First Iraq. Perle and Wolfowitz aren't necessarily retreating but ex Deputy Secretary of Defense Paul Wolfowitz points out that he wasn't really the war architect in Iraq anyway. In this interview with the Sunday Times, Wolfowitz says that the Iraq job was bungled, we excluded too much Iraqi leadership, and the U.S. military made some grave tactical errors.
“I don’t want to get into the finger-pointing business but we had sort of forgotten everything we’d learnt 30 years before about counterinsurgency . . . this was not the kind of war you win by overwhelming force.”
Wolfowitz called for Saddam’s overthrow during the 1991 Gulf War and was the first senior official to advise Bush, days after the September 11, 2001, terror attacks, to seek regime change in Iraq. Wolfowitz denied that he was “the architect” of the Iraq invasion. “It wasn’t conducted according to my plan.”
Wolfowitz was one of the first people to call for an invasion and overthrow in Iraq, ostensibly to combat the flimsy weapons of mass destruction narrative, a thesis that proved to be both incorrect and seemingly concocted out of a false report of nigerian yellowcake uranium, if my memory serves me correctly. U.S. officials accused Iraqi President Saddam Hussein of harboring and supporting al-Qaeda, but no evidence of a meaningful connection was ever found.
When that all turned out to be hogwash, the mission turned into one of liberating the Iraqi people. Well that job has been done, we overthrew a petty tyrant of one of the few places in the middle east where a woman could go to school, wear what she wanted to wear and the mullahs and imans mostly shut up. Like Tito, Hussein presided over a religiously divided people and largely kept them from each other's throats.
Just make sure Saddam's boys had their liquor and their porn, let them conduct a few public beheadings and he largely kept to himself. What has been accomplished in 10 years in Iraq?
Financial cost (from Wiki):
The financial cost of the war has been more than £4.55 billion ($9 billion) to the UK, and over $845 billion to the U.S. government. Critics have argued the total cost to the U.S. economy is estimated to be from $3 trillion  to $6 trillion , including interest rates, by 2053.Casualties :
A CNN report noted that the United States-led interim government, the Coalition Provisional Authority lasting until 2004 in Iraq had lost $8.8 billion in the Development Fund for Iraq. In June 2011, it was reported by CBS News that six billion in neatly packaged blocks of $100 bills was literally air-lifted into Iraq by the George W. Bush administration, which flew it into Baghdad aboard C‑130 military cargo planes. In total, the Times says $12 billion in cash was flown into Iraq in 21 separate flights by May 2004, all of which has disappeared. An inspector general's report mentioned that "'Severe inefficiencies and poor management' by the Coalition Provisional Authority would leave no guarantee that the money was properly used", said Stuart W. Bowen, Jr., director of the Office of the Special Inspector General for Iraq Reconstruction. "The CPA did not establish or implement sufficient managerial, financial and contractual controls to ensure that funds were used in a transparent manner." Bowen told the Times the missing money may represent "the largest theft of funds in national history."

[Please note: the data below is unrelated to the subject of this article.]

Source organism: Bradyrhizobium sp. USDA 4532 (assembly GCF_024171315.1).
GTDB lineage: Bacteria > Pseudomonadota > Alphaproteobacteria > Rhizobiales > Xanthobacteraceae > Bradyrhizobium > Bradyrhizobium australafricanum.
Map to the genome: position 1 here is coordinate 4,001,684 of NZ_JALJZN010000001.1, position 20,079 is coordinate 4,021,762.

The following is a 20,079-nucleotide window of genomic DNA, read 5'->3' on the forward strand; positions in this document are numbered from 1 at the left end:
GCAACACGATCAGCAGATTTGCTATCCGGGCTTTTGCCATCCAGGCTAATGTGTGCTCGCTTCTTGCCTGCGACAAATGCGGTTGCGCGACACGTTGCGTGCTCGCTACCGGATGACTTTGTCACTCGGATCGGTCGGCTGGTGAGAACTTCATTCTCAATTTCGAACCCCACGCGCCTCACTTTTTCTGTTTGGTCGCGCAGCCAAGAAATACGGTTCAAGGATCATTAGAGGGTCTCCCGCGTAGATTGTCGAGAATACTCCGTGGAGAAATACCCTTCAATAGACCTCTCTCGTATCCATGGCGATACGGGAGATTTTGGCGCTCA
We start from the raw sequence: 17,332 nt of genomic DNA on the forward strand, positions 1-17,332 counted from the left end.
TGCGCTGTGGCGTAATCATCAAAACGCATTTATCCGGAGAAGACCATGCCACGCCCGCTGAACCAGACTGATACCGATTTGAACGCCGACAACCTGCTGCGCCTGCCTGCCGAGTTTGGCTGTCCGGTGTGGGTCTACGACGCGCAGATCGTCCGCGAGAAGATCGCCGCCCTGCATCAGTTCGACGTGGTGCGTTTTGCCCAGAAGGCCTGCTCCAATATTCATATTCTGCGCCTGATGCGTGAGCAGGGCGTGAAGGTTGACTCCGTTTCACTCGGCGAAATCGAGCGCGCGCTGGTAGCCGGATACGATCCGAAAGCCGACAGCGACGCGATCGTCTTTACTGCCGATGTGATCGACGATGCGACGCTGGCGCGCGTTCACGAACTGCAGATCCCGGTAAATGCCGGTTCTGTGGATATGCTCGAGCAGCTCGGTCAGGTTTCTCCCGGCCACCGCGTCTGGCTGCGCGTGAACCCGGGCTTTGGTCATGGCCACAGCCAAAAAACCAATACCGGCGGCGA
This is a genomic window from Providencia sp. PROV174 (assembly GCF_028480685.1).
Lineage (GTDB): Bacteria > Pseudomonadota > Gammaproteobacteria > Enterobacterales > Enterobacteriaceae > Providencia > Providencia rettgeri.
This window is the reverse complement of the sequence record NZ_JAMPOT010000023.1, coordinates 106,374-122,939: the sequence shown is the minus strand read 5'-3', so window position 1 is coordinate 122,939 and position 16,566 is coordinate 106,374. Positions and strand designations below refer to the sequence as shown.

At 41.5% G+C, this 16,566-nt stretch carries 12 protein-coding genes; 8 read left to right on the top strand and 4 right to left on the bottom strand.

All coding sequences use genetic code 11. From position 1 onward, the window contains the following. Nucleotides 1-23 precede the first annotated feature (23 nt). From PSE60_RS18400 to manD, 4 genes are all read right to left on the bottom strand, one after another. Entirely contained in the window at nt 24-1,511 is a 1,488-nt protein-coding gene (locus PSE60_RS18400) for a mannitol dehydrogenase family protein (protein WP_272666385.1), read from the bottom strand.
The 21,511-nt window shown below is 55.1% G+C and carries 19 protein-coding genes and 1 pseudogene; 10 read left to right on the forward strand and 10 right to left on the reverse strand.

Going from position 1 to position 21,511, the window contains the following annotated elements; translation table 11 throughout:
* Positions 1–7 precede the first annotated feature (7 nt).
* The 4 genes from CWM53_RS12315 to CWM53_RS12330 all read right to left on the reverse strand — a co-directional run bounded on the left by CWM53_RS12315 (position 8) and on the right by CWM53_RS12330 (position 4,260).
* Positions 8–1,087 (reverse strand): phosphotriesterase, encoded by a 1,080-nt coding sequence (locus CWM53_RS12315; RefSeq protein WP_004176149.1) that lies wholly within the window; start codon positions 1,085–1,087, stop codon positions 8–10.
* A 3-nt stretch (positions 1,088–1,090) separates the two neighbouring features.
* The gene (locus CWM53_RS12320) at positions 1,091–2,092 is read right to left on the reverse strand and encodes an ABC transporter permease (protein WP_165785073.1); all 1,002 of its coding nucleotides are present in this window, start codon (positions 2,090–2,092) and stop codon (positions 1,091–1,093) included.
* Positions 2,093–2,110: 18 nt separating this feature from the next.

On 14 March 2013, Brown University released a report on their project entitled Costs of War about the Iraq War, five days before its tenth anniversary. The report only includes figures from direct war-related violence. It places total deaths of the war from during U.S. involvement at about 190,000 people. 70% of the deaths (134,000) were civilians. U.S. losses totalled 4,488 military personel and 3,400 security contractors. Coalition losses included 319 deaths. Allied Iraqi military and police suffered 10,819 deaths. Approximately 36,400 were Sadaam loyalist forces or terrorist insurgents. Figures include 62 humanitarian workers and 231 journalists.There is a scathing open letter to Wolfowitz written by his one time deputy Andrew Bacevich that is worth reading. Bacevich seems to think that the whole war was orchestrated by Wolfie in order to attain personal power and to assert United States global power.
Wolfowitz seems to deflect these criticisms, says that the war can't be judged yet, even the returns from Korea aren't fully in as yet. He thinks that it is a mistake for "war weary" americans to not continue the charade now over in Syria. In an opinion he wrote for Fox he thinks our failure was not pursuing a counter insurgency strategy four years earlier.
Richard Perle doesn't even think it is reasonable to even ask if the invasion was worth it.
“I’ve got to say,” Perle responded, “I think that is not a reasonable question. What we did at the time was done in the belief that it was necessary to protect this nation. You can’t a decade later go back and say, well, we shouldn’t have done that.”
I was interviewed by the newspaper at the start of the war, at the local V.F.W. no less. In a room full of soldiers, I was quoted as saying that wars are easier to start than get out of and wondered if we knew what we were in for. Sadly Iraq today may be in a worse state than pre invasion. We have installed a Shia Iranian proxy and we are reminded of the religious civil war by the daily partisan bombings. I believe that the returns are in and that history will look upon the whole debacle as a huge waste of human and financial resources. Rather than an affirmation of American power it points out the need to restrain it and use it much more judiciously than we have in the past.
The old men plan and strategize with their foolish dreams of victory and global conquest and the young men simply die.